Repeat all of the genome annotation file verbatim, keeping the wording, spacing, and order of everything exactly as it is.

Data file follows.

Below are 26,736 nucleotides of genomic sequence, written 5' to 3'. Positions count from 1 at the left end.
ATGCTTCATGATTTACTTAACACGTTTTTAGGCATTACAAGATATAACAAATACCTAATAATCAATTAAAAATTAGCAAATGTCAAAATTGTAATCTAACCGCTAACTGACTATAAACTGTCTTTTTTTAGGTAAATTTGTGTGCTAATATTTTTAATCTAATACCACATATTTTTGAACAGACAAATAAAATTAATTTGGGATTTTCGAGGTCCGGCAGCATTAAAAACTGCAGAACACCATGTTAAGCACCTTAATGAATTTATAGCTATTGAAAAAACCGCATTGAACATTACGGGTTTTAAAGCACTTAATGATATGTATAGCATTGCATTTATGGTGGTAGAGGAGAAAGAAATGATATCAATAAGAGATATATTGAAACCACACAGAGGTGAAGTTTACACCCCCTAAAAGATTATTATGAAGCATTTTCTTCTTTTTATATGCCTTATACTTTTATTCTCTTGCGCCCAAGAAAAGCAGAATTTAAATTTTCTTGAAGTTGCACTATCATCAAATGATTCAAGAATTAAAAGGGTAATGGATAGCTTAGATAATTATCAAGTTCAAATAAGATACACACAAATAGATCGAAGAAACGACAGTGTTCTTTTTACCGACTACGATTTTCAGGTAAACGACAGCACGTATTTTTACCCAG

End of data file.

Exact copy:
Below are 26,736 nucleotides of genomic sequence, written 5' to 3'. Positions count from 1 at the left end.
ATGCTTCATGATTTACTTAACACGTTTTTAGGCATTACAAGATATAACAAATACCTAATAATCAATTAAAAATTAGCAAATGTCAAAATTGTAATCTAACCGCTAACTGACTATAAACTGTCTTTTTTTAGGTAAATTTGTGTGCTAATATTTTTAATCTAATACCACATATTTTTGAACAGACAAATAAAATTAATTTGGGATTTTCGAGGTCCGGCAGCATTAAAAACTGCAGAACACCATGTTAAGCACCTTAATGAATTTATAGCTATTGAAAAAACCGCATTGAACATTACGGGTTTTAAAGCACTTAATGATATGTATAGCATTGCATTTATGGTGGTAGAGGAGAAAGAAATGATATCAATAAGAGATATATTGAAACCACACAGAGGTGAAGTTTACACCCCCTAAAAGATTATTATGAAGCATTTTCTTCTTTTTATATGCCTTATACTTTTATTCTCTTGCGCCCAAGAAAAGCAGAATTTAAATTTTCTTGAAGTTGCACTATCATCAAATGATTCAAGAATTAAAAGGGTAATGGATAGCTTAGATAATTATCAAGTTCAAATAAGATACACACAAATAGATCGAAGAAACGACAGTGTTCTTTTTACCGACTACGATTTTCAGGTAAACGACAGCACGTATTTTTACCCAG